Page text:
• Along with Social Security, Medicare is the foundation of Americans' health and financial security, not to mention a far more efficient way of securing it than the private sector. In these tough and uncertain times, we need to protect these programs more than ever.
  • We do need to deal with the system-wide health care costs problem, which Medicare is already doing. Medicare can and should do more to contain outrageous health care prices, but ending Medicare as we know it will make that impossible and increase everyone's health costs.

"The GOP budget protects and strengthens Medicare."

  • After a lifetime of hard work, Americans deserve to expect that Medicare will continue to guarantee their health coverage for life. But Congressional Republicans' idea of protecting and strengthening Medicare is ending Medicare as we know it.
  • That's because the Republican budget would replace Medicare with a little voucher and make seniors go fight the private insurance companies on their own.
  • When Medicare is a leader in controlling health care costs and private insurers follow its lead, ending Medicare doesn't just mean higher costs for seniors. It means higher costs for everyone.

"We should raise the eligibility age for Medicare."

  • Raising the Medicare age is the world's worst 2-for-1 deal. It would cost Americans $2 for every $1 it saves Congress.
  • Forcing seniors to wait longer for Medicare means taking them out of the most efficient system and pushing them into wasteful and costly private insurance pools -- driving up costs for everyone.
  • If you're a wealthy politician who doesn't worry about affording health care for himself or needing to retire after a lifetime of manual labor, sure, it's no big deal to you.
  • But if you're serious about fiscal responsibility, this leaves us with a health care system that provides less value and higher costs for everyone -- the opposite of what we want.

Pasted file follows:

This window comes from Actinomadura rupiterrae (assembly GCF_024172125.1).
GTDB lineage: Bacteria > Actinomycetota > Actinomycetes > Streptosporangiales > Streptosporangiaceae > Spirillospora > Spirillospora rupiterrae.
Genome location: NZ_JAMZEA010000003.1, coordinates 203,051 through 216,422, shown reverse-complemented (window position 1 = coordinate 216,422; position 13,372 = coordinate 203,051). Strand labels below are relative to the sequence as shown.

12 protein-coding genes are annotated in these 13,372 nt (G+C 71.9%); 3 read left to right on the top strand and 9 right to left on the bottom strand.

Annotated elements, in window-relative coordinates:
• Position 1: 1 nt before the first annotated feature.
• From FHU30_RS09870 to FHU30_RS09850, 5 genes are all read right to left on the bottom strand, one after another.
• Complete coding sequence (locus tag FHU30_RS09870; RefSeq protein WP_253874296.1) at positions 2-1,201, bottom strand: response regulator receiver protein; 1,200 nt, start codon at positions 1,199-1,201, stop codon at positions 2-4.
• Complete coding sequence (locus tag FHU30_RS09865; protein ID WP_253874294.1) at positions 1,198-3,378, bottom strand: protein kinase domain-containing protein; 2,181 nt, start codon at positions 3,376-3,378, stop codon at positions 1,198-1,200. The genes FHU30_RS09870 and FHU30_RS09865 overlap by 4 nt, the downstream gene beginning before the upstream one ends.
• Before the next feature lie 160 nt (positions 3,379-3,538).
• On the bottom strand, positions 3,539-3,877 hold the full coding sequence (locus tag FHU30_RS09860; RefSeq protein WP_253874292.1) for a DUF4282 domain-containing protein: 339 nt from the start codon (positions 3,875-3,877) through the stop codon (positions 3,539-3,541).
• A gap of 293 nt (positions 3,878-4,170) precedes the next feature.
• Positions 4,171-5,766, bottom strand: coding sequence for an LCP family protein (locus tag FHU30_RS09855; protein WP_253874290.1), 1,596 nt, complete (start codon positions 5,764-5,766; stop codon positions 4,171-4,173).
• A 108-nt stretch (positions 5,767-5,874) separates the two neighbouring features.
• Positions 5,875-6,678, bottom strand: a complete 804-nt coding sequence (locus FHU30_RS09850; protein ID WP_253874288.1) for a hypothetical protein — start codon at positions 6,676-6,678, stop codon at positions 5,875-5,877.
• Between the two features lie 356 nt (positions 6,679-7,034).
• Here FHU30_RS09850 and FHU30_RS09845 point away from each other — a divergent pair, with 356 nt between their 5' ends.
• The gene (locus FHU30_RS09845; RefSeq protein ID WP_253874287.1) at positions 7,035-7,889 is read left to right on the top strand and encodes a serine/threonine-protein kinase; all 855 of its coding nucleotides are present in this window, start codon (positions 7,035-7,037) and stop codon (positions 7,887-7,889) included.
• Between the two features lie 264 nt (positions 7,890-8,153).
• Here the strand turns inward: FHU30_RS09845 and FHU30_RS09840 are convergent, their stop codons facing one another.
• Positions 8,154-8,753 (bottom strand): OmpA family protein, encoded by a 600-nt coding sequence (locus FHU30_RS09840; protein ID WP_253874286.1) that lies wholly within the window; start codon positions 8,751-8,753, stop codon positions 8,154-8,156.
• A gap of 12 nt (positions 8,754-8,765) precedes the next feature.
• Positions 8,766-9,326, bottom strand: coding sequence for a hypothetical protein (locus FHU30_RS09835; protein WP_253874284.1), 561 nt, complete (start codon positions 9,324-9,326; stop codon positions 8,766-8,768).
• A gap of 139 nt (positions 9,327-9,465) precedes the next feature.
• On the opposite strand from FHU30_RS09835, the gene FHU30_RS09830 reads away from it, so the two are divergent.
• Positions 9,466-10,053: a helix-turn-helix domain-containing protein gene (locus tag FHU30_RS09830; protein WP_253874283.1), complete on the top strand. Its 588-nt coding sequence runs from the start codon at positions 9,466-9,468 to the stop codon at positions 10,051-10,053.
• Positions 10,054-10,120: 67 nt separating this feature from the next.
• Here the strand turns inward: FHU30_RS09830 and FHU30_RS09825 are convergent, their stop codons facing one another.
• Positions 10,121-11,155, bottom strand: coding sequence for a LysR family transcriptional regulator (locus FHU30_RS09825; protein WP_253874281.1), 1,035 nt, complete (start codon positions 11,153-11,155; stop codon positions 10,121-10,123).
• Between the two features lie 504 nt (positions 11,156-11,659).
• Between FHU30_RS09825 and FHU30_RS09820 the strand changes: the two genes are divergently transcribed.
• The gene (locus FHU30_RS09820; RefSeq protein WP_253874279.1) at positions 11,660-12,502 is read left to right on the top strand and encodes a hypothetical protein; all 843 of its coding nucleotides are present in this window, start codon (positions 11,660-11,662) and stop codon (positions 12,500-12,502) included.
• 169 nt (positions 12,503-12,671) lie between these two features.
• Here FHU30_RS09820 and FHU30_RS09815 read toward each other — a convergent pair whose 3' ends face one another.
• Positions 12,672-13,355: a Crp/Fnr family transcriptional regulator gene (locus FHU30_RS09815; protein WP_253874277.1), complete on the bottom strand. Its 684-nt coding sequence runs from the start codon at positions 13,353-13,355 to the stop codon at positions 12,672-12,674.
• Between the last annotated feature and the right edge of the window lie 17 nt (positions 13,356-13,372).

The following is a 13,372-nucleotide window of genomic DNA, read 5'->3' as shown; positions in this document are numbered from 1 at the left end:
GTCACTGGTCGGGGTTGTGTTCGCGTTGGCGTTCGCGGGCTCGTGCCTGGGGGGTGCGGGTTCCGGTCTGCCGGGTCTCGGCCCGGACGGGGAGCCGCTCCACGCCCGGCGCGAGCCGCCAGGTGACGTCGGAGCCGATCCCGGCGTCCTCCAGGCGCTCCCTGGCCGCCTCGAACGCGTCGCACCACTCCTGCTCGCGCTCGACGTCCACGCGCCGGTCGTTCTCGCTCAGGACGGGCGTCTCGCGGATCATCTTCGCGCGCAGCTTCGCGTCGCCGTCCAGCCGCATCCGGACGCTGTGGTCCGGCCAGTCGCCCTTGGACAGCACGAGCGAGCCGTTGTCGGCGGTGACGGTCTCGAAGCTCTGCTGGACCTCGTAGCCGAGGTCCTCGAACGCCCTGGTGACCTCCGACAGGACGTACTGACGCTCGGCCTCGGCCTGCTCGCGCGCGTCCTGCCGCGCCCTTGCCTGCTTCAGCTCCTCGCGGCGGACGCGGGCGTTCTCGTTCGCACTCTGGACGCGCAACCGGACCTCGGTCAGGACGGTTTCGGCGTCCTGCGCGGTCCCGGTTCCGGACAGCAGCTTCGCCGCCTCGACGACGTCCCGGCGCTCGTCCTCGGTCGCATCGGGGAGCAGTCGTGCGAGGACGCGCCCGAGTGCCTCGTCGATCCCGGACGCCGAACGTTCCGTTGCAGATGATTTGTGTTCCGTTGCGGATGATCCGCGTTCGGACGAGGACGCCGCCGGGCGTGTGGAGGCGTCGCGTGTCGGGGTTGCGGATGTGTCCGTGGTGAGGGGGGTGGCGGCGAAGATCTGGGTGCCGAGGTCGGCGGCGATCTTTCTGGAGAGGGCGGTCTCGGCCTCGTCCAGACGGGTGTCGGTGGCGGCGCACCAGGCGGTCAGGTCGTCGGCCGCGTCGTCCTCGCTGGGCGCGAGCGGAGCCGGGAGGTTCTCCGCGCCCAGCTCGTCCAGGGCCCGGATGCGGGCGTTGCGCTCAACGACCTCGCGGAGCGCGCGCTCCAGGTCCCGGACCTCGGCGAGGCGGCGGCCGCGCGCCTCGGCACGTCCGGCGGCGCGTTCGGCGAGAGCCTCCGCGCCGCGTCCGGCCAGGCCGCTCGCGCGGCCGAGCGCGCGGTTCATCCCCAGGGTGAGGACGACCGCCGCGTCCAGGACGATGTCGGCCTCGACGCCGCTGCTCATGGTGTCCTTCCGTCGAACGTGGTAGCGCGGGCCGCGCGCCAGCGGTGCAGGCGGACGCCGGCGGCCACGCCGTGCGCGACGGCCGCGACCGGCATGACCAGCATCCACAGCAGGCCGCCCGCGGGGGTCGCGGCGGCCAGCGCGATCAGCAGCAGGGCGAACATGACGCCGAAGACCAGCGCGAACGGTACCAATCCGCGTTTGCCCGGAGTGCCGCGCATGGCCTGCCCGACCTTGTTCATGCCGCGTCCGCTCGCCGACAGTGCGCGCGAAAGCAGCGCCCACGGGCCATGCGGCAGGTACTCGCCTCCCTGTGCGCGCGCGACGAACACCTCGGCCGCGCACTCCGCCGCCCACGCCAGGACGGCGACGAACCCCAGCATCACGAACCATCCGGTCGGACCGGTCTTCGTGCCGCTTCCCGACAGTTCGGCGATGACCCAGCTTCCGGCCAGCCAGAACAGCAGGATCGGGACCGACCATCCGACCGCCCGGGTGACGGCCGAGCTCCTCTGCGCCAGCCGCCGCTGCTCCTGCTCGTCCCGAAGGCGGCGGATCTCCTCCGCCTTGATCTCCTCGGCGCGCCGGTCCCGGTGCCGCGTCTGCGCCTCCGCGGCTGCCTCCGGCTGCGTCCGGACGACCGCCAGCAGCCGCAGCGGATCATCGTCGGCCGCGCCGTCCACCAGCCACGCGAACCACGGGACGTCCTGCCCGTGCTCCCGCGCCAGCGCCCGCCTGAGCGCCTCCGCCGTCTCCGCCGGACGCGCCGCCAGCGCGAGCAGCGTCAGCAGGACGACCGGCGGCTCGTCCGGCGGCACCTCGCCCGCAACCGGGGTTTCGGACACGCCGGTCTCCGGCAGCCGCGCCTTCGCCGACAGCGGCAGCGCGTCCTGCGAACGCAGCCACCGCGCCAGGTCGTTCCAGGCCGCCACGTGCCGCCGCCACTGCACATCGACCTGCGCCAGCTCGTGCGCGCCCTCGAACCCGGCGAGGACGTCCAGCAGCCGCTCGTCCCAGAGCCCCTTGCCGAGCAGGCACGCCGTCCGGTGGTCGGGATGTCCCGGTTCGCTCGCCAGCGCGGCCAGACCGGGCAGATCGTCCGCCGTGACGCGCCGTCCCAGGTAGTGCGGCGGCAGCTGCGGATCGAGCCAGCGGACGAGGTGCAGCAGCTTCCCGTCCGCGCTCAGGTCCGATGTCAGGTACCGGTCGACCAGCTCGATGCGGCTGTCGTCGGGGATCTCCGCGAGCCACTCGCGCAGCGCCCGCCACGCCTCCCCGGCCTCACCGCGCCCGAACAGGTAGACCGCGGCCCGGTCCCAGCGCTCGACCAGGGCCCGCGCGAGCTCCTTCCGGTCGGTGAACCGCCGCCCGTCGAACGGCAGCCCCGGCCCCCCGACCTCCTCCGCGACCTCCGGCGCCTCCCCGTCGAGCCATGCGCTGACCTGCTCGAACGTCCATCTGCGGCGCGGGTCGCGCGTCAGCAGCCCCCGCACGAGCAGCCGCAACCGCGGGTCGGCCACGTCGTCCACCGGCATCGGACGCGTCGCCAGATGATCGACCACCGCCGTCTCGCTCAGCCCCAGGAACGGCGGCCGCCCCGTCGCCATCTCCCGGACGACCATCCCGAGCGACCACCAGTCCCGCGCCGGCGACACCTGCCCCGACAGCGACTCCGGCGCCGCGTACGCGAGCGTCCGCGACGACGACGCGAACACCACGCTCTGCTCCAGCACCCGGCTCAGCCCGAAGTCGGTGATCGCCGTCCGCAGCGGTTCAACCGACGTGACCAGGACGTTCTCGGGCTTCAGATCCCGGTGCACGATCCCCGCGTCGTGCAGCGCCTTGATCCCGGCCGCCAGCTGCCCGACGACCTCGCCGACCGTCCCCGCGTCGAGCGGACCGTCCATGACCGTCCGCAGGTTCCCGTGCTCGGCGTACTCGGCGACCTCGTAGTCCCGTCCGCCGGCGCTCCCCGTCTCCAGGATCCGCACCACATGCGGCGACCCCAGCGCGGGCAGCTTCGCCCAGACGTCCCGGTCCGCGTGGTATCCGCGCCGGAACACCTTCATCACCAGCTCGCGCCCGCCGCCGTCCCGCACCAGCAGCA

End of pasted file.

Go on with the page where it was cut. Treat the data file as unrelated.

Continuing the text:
"Obamacare hurts seniors."

"Obama is double counting the Medicare savings to make Obamacare look fiscally responsible."


QUESTION: "How is the Administration's new contraception policy for respecting religious liberty different from the earlier policy?"

  • All churches and houses of worship continue to be, and have always been, exempt from covering contraception under the Affordable Care Act.
  • After listening to the concerns of religious-affiliated organizations like hospitals, charities, and universities, the Administration is now proposing to improve this contraception policy so that they do not have to provide birth control coverage if they object.
  • For women who work at religious organizations that object, insurers will still provide contraception coverage at no additional cost. All women get covered, no matter when they work.
  • This is what governing based on sound policy, not sound bites, looks like. The Administration wanted to both respect religious liberty and protect women's health -- and found a solution that does just that.

"Planned Parenthood's core business is abortion." 

  • That's not even close to reality. In fact, 97% of what Planned Parenthood does has nothing to do with abortion.
  • What does Planned Parenthood do? Every year, their health centers provide 2 million cancer screening and prevention services and primary health care to 3 million women and men who can't afford it otherwise.
  • Stopping vulnerable women from getting cancer screenings at Planned Parenthood may score political points, but it risks lives instead of saving them.

We develop messaging by aggregating, analyzing and distilling polling, tested messaging, and expert recommendations, and monitoring the media to identify what is and isn't working. See here for some of the experts and organizations we draw on.


Posted in - Health Care - Seniors - Women - Medicare